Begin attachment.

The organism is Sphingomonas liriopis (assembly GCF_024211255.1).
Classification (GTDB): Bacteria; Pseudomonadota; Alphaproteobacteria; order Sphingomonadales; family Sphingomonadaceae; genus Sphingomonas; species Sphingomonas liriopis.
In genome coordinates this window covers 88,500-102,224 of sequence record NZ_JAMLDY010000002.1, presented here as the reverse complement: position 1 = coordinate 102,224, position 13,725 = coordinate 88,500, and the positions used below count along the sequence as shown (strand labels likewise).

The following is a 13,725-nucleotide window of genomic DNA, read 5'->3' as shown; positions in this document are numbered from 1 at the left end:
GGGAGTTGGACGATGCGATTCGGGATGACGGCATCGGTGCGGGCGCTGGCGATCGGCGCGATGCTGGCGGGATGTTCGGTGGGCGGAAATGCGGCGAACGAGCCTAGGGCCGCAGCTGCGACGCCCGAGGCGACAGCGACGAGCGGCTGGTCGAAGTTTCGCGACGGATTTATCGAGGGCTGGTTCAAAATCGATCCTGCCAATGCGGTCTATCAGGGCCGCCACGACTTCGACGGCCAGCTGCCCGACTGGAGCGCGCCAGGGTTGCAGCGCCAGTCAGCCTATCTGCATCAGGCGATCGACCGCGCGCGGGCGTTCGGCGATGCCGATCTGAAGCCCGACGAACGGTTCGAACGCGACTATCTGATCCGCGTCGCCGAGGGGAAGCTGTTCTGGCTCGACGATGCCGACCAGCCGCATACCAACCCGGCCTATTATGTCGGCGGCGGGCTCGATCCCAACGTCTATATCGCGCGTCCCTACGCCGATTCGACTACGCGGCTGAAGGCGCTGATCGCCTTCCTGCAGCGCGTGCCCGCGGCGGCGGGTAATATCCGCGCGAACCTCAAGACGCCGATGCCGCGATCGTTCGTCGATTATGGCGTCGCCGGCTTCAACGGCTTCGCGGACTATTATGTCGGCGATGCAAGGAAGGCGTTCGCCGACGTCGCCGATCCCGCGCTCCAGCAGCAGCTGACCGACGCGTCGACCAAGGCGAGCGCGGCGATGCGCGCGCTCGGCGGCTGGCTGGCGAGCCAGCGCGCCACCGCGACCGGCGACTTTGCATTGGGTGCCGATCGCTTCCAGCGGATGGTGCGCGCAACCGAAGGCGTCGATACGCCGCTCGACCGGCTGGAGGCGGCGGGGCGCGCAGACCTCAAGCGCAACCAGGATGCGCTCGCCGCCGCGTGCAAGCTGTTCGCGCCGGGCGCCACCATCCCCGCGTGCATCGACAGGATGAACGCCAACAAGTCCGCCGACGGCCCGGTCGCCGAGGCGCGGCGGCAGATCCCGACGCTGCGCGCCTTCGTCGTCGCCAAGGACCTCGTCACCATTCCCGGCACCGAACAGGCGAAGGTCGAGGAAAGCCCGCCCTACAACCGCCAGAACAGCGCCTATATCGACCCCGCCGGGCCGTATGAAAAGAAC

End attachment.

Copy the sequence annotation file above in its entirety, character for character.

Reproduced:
The organism is Sphingomonas liriopis (assembly GCF_024211255.1).
Classification (GTDB): Bacteria; Pseudomonadota; Alphaproteobacteria; order Sphingomonadales; family Sphingomonadaceae; genus Sphingomonas; species Sphingomonas liriopis.
In genome coordinates this window covers 88,500-102,224 of sequence record NZ_JAMLDY010000002.1, presented here as the reverse complement: position 1 = coordinate 102,224, position 13,725 = coordinate 88,500, and the positions used below count along the sequence as shown (strand labels likewise).

The following is a 13,725-nucleotide window of genomic DNA, read 5'->3' as shown; positions in this document are numbered from 1 at the left end:
GGGAGTTGGACGATGCGATTCGGGATGACGGCATCGGTGCGGGCGCTGGCGATCGGCGCGATGCTGGCGGGATGTTCGGTGGGCGGAAATGCGGCGAACGAGCCTAGGGCCGCAGCTGCGACGCCCGAGGCGACAGCGACGAGCGGCTGGTCGAAGTTTCGCGACGGATTTATCGAGGGCTGGTTCAAAATCGATCCTGCCAATGCGGTCTATCAGGGCCGCCACGACTTCGACGGCCAGCTGCCCGACTGGAGCGCGCCAGGGTTGCAGCGCCAGTCAGCCTATCTGCATCAGGCGATCGACCGCGCGCGGGCGTTCGGCGATGCCGATCTGAAGCCCGACGAACGGTTCGAACGCGACTATCTGATCCGCGTCGCCGAGGGGAAGCTGTTCTGGCTCGACGATGCCGACCAGCCGCATACCAACCCGGCCTATTATGTCGGCGGCGGGCTCGATCCCAACGTCTATATCGCGCGTCCCTACGCCGATTCGACTACGCGGCTGAAGGCGCTGATCGCCTTCCTGCAGCGCGTGCCCGCGGCGGCGGGTAATATCCGCGCGAACCTCAAGACGCCGATGCCGCGATCGTTCGTCGATTATGGCGTCGCCGGCTTCAACGGCTTCGCGGACTATTATGTCGGCGATGCAAGGAAGGCGTTCGCCGACGTCGCCGATCCCGCGCTCCAGCAGCAGCTGACCGACGCGTCGACCAAGGCGAGCGCGGCGATGCGCGCGCTCGGCGGCTGGCTGGCGAGCCAGCGCGCCACCGCGACCGGCGACTTTGCATTGGGTGCCGATCGCTTCCAGCGGATGGTGCGCGCAACCGAAGGCGTCGATACGCCGCTCGACCGGCTGGAGGCGGCGGGGCGCGCAGACCTCAAGCGCAACCAGGATGCGCTCGCCGCCGCGTGCAAGCTGTTCGCGCCGGGCGCCACCATCCCCGCGTGCATCGACAGGATGAACGCCAACAAGTCCGCCGACGGCCCGGTCGCCGAGGCGCGGCGGCAGATCCCGACGCTGCGCGCCTTCGTCGTCGCCAAGGACCTCGTCACCATTCCCGGCACCGAACAGGCGAAGGTCGAGGAAAGCCCGCCCTACAACCGCCAGAACAGCGCCTATATCGACCCCGCCGGGCCGTATGAAAAGAAC